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Kaminski, John P.; Schoenleber, Charles H.; Saladino, Gaspare J.; Leffler, Richard; Reid, Jonathan M.; Flamingo, Margaret R.; Lannér-Cusin, Johanna E.; Fields, David P.; Conley, Patrick T.; Moore, Timothy D. (ed.) / Ratification of the Constitution by the states: Rhode Island (3)
(2013)

VI. The debate over the Constitution in Rhode Island, 20 January-29 May 1790,   pp. 711-897


Page 772

VI. DEBATE OVER CONSTITUTION
the public good, you are requested to insert the following in your next
Gazette,
By the COMMITTEE.
At a very full Meeting of the Freemen of the Town of Providence, after general
Notice, on the 22d of Third Month (called March) 1790, for the Purpose of
promoting Measures for a Coalition of all Parties in the Nomination and Choice
of General Officers for this State the ensuing Year.
JABEZ BOWEN, Esq; in the Chair.
Resolved unanimously, That a Committee be appointed to write to
the different towns in this State, and propose a meeting of such inhab-
itants as are desirous to promote a coalition of parties.
Resolved unanimously, That John Brown, Welcome Arnold, and Da-
vid Howell, Esqrs. Col. Zephaniah Andrews, and Jabez Bowen, Esq; be
the Committee for that purpose; and that they are desired first to wait
upon the citizens of Newport, and endeavour to obtain their concur-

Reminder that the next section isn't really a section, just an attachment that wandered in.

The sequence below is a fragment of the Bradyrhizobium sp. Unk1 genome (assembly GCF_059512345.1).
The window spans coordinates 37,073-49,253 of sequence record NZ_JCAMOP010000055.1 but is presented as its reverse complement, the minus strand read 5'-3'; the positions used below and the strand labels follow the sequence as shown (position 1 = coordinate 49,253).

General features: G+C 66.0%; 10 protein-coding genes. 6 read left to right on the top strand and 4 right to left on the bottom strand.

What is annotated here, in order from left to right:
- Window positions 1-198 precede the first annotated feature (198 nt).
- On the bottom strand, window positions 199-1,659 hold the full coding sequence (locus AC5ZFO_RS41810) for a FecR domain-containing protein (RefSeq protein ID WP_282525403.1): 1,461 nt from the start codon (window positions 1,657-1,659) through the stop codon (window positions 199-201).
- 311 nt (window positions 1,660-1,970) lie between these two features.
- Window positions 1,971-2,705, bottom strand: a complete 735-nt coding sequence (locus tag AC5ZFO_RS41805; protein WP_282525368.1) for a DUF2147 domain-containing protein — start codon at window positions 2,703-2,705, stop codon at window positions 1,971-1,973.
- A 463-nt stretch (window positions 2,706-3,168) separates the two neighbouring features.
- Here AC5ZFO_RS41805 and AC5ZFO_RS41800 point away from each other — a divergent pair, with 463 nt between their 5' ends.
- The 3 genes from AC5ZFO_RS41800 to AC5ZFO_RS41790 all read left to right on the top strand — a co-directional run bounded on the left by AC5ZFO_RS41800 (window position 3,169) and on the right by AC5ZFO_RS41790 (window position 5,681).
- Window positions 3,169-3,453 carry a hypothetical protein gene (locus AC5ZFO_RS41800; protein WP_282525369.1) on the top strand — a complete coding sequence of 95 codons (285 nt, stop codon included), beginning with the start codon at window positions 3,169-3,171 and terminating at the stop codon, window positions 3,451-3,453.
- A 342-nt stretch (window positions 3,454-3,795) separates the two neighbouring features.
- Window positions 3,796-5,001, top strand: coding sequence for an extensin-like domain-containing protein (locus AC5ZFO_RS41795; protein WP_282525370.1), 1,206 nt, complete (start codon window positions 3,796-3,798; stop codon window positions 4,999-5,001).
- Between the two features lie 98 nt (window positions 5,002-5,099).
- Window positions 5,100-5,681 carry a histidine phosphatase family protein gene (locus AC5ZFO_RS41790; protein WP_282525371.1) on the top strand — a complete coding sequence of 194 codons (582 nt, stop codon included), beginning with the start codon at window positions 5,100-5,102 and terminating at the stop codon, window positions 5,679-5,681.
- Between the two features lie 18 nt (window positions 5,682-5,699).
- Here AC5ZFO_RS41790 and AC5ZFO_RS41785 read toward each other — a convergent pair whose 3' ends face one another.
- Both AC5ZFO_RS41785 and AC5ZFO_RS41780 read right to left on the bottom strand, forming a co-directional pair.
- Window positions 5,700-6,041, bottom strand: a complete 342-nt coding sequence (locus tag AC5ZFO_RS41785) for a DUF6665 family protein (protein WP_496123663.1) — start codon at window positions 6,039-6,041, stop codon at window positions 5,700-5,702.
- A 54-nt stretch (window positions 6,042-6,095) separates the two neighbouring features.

rence, in writing to the several towns aforesaid, or in any other mea-
sures that may be mutually agreed on by the aforesaid Committee, and
such good citizens of Newport as they may consult.
THOMAS ARNOLD, Clerk.
In pursuance of the above appointment, the Committee conferred
with a number of the citizens of Newport, who joined with them in the
following letter, which was delivered on the 26th inst. to the gentleman
to whom it is addressed, and a reply is now waited for.
Newport, March 24, 1790.
SIR, Many of the good people of this State see, with deep concern,
the unhappy divisions which for a long time have distracted their po-
litical concerns, distressed the mercantile interest, and threatened de-
struction to all.-They also consider it a duty to study for peace, as the
only mean by which the best interest of the State may be built up,
mutual confidence restored, and the felicity of all be best effected.
Moved by these considerations, the inhabitants of the town of Provi-
dence have had a very general meeting, in which it was unanimously
resolved, that a coalition of parties should be earnestly attempted, and
for that purpose appointed a Committee to consult with the people of
Newport, and other towns, and request their assistance in a measure
so necessary and so very desirable.
The subscribers have therefore not only had a meeting for that pur-
pose, but have had some considerable opportunity of consulting many
others; and from the disposition which they have for some time per-
ceived and pervade the minds of the people at large, conceive it their
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